Hugo’s Markup Languages: AsciiDoc, HTML, Markdown, Org-mode, Pandoc, & reStructuredText
Updated 2021-May-14

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2020-July-13  Hugo v0.74.0 released with “reworked external Asciidoctor integration.” To learn about this, see the v0.74.0 release notes,, and Thank you @muenchhausen (Derk Muenchhausen), @bwklein (Bryan Klein), @helfper (Helder Pereira), and all Hugo contributors!

2020-July-5  As of today, this evolving⁠[1] article has been on the web for one year.🎂

Markup languages known to Hugo

Hugo versions 0.60.0[2] and later include support for the following markup languages.

Markup LanguageBuilt-in


Goldmark-flavored Markdown



Blackfriday-flavored Markdown
(will be deprecated)



Mmark-flavored Markdown











(Pandoc-flavored Markdown
and more)



To use one of the last three markup languages, you need to install an external renderer, for example asciidoctor, pandoc, or rst2html.

Hugo determines the markup language of a content file that has one of the above 13 file extensions⁠[7] from…

  1. a markup key-value pair in the file’s front matter

  2. the file’s file extension

The first of these found wins. This means that you can override the default meaning of a file extension by putting the following in the YAML front matter of a content file.

markup: identifier

Or the following in the TOML front matter of a content file.

markup = "identifier"

The 16 possible markup identifiers⁠[8] are in the first column of the table above. For example, you could use one of the following.

markup: markdown
markup: mmark
markup: org
markup: html
markup: asciidoc
markup: pandoc
markup: rst
markup: goldmark     # v0.60.0+
markup: blackfriday  # v0.60.0+
markup: asciidocext  # v0.74.0+




  • If you want Hugo to process a content file, it must have front matter. If you do not need to specify metadata, use empty front matter, for example this empty YAML front matter:

    Begin writing markup here.

    Or this empty TOML front matter:

    Begin writing markup here.


  • In Hugo v0.60.0[2] and later, the default Markdown renderer is Goldmark. You can override this for your entire site by putting the following nested map[9] in your site’s config.yaml.

      defaultMarkdownHandler: identifier

    Or the following in your config.toml.

      defaultMarkdownHandler = "identifier"

    identifier can by blackfriday, mmark, etc.


  • In Hugo v0.59.1 and earlier

    • the default Markdown renderer is Blackfriday,

    • a markup key-value pair is recognized in the front matter of a content file, but the identifiers blackfriday, goldmark, and asciidocext[6] are not available as values of this key,

    • and a markup nested map is not recognized in a config file (this site variable was introduced in v0.60.0).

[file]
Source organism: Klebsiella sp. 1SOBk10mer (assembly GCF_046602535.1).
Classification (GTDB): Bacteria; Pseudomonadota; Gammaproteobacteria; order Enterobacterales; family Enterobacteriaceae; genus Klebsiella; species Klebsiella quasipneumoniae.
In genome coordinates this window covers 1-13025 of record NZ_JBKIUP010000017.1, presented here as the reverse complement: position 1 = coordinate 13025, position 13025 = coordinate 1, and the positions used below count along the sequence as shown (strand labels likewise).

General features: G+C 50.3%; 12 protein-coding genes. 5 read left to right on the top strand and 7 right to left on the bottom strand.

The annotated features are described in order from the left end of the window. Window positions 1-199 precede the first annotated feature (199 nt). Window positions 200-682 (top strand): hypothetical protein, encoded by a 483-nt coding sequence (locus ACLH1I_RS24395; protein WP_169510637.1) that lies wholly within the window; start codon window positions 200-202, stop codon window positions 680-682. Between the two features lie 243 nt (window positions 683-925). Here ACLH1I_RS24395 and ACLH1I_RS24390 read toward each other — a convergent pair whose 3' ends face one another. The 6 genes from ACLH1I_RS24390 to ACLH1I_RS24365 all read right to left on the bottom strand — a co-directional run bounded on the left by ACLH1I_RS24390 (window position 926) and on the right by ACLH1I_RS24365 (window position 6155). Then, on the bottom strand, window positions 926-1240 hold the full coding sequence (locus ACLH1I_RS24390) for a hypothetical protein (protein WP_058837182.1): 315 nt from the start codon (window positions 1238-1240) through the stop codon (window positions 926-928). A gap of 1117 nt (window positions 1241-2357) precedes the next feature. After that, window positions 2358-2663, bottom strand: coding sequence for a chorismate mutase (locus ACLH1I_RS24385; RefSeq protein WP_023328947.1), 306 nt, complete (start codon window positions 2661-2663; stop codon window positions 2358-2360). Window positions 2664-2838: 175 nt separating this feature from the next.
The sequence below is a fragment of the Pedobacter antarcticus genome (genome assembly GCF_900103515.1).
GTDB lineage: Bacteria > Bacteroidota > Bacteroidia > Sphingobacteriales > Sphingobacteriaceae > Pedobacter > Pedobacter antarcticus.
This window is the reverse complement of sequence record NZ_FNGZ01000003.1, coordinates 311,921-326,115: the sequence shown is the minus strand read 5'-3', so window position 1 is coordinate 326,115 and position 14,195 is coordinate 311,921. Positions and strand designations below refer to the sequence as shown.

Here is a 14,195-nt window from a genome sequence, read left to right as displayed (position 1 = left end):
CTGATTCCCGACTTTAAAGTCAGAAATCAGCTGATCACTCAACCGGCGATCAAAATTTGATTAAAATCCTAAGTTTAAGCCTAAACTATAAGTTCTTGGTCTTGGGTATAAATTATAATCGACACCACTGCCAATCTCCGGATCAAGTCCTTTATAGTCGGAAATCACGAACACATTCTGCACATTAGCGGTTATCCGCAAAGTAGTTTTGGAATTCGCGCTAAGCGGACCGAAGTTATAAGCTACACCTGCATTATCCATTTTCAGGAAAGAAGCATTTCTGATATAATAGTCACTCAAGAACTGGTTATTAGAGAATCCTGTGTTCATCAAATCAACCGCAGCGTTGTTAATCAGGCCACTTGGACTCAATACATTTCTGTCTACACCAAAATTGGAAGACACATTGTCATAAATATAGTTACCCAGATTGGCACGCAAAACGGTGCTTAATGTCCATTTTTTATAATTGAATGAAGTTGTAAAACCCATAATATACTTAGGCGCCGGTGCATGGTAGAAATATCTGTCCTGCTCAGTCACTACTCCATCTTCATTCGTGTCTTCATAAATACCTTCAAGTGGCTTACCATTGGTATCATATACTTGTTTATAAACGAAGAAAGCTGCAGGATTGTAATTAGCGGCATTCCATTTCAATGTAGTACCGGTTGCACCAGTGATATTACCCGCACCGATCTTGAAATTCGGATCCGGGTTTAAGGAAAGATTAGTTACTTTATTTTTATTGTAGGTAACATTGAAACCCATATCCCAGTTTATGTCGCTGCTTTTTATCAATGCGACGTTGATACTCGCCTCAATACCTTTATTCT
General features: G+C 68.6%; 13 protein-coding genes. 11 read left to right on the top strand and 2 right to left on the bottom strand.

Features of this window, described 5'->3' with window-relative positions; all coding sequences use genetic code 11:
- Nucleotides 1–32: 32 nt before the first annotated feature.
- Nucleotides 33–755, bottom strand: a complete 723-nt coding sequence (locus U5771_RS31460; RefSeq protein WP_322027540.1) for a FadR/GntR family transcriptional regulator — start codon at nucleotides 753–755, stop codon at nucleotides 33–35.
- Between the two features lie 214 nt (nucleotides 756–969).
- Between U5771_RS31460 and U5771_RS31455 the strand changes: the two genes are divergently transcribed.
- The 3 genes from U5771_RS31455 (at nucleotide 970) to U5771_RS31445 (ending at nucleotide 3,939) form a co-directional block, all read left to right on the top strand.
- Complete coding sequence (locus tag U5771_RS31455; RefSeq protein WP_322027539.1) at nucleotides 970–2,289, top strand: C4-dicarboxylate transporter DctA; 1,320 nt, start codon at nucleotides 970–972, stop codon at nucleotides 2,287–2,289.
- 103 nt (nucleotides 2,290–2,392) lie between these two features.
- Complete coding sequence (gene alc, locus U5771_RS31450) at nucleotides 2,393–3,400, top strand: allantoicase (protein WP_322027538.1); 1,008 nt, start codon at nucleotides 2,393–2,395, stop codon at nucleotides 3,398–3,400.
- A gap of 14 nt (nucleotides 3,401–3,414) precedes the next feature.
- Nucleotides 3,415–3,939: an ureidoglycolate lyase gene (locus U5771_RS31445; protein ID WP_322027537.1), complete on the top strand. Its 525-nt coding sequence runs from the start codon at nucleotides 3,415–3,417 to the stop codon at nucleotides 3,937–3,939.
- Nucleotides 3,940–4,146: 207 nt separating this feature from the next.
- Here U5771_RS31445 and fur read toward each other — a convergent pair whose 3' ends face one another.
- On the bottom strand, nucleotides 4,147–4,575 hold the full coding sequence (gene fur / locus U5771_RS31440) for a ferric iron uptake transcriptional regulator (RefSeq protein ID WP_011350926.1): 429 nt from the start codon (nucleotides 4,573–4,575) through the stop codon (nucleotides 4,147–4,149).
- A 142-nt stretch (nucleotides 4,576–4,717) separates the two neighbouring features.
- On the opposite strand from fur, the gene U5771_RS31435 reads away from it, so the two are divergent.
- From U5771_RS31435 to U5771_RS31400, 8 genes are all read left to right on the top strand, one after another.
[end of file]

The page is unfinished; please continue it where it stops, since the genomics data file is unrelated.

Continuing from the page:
Another Org-mode option: ox-hugo

“ox-hugo is an Org exporter backend that exports Org to Hugo-compatible Markdown and also generates the front-matter (in TOML or YAML format).”

Another option: R Markdown & more Pandoc features via blogdown

If you install…

  1. R,

  2. R Studio IDE,

  3. and the blogdown R package, which is a wrapper around hugo,

you can create R Markdown (.Rmd) files that blogdown — along with hugo — will render to HTML. The blogdown package installs and uses rmarkdown, bookdown, and pandoc to render .Rmd files.

For more about this, see:


See also


1. Many Infinite Ink articles, including this one, are evergreen and regularly updated.
2. As of Hugo v0.60.0, which was released on 2019-November-27, Goldmark is the default Markdown parser, the Mmark Markdown parser is deprecated, and it was announced that the Blackfriday Markdown parser will eventually be deprecated.
3. 💡You can hide a Markdown file from Hugo by using an extension that means Markdown to you and your text editor, but does not mean Markdown to Hugo, for example .markd, .mdn, or .mkd. This way you and your text editor will interpret it as a Markdown file, but Hugo won’t. I do this with backup and other Markdown files that I do not want Hugo to process. For a discussion about this, see Avoid rendering of specific .md files from blogdown::serve_site() at
4. Starting with Hugo v0.56.0, the Org-mode built-in renderer is go-org. Hugo versions 0.55.6 and earlier use goorgeous. Discussion about this in this issue.
5. In addition to .asciidoc, .adoc, and .ad, Asciidoctor also recognizes .asc and .txt as a file extension of an AsciiDoc file. This is useful if you want to hide the AsciiDocness of a content file, for example an include file, from Hugo.
6. The markup identifier asciidocext is available in Hugo v0.74.0 and later.
7. In the content/ directory, a file with one of the following 13 file extensions will be interpreted by hugo as containing a known markup language: .ad, .adoc, .asciidoc, .htm, .html, .markdown, .md, .mdown, .mmark, .pandoc, .pdc, .org, or .rst.
8. Markup identifiers can also be used as an argument of Hugo’s RenderString function.
9. A nested map is also known as an associative array, a dictionary, a dict, a hash table, a hash, a map, a mapping, a named map, an object, or a table. For more about this data-serialization object, see Infinite Ink’s YAML includes Atoms, Maps, and Lists.

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